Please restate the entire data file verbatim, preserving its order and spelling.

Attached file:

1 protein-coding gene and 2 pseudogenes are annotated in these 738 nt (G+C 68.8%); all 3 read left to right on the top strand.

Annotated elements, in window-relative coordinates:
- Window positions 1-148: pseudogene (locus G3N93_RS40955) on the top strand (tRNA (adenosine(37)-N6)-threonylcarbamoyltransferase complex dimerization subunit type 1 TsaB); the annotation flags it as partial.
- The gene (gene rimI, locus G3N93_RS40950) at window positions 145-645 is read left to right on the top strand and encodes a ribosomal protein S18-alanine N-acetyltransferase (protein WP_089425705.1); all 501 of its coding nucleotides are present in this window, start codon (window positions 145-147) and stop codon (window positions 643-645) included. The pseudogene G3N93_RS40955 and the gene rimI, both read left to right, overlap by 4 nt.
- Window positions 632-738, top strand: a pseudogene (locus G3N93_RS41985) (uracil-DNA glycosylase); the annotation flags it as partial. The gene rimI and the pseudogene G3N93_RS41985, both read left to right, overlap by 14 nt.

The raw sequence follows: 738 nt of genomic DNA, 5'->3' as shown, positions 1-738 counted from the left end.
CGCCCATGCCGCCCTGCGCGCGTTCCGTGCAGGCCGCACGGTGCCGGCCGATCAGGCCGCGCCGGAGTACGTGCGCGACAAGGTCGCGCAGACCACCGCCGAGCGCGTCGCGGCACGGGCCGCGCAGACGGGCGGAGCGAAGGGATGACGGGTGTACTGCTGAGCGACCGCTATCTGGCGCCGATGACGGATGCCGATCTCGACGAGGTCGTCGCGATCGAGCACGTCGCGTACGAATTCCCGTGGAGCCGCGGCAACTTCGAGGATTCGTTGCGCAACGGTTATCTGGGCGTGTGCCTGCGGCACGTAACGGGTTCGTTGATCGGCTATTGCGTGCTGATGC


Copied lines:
1 protein-coding gene and 2 pseudogenes are annotated in these 738 nt (G+C 68.8%); all 3 read left to right on the top strand.

Annotated elements, in window-relative coordinates:
- Window positions 1-148: pseudogene (locus G3N93_RS40955) on the top strand (tRNA (adenosine(37)-N6)-threonylcarbamoyltransferase complex dimerization subunit type 1 TsaB); the annotation flags it as partial.
- The gene (gene rimI, locus G3N93_RS40950) at window positions 145-645 is read left to right on the top strand and encodes a ribosomal protein S18-alanine N-acetyltransferase (protein WP_089425705.1); all 501 of its coding nucleotides are present in this window, start codon (window positions 145-147) and stop codon (window positions 643-645) included. The pseudogene G3N93_RS40955 and the gene rimI, both read left to right, overlap by 4 nt.
- Window positions 632-738, top strand: a pseudogene (locus G3N93_RS41985) (uracil-DNA glycosylase); the annotation flags it as partial. The gene rimI and the pseudogene G3N93_RS41985, both read left to right, overlap by 14 nt.

The raw sequence follows: 738 nt of genomic DNA, 5'->3' as shown, positions 1-738 counted from the left end.
CGCCCATGCCGCCCTGCGCGCGTTCCGTGCAGGCCGCACGGTGCCGGCCGATCAGGCCGCGCCGGAGTACGTGCGCGACAAGGTCGCGCAGACCACCGCCGAGCGCGTCGCGGCACGGGCCGCGCAGACGGGCGGAGCGAAGGGATGACGGGTGTACTGCTGAGCGACCGCTATCTGGCGCCGATGACGGATGCCGATCTCGACGAGGTCGTCGCGATCGAGCACGTCGCGTACGAATTCCCGTGGAGCCGCGGCAACTTCGAGGATTCGTTGCGCAACGGTTATCTGGGCGTGTGCCTGCGGCACGTAACGGGTTCGTTGATCGGCTATTGCGTGCTGATGC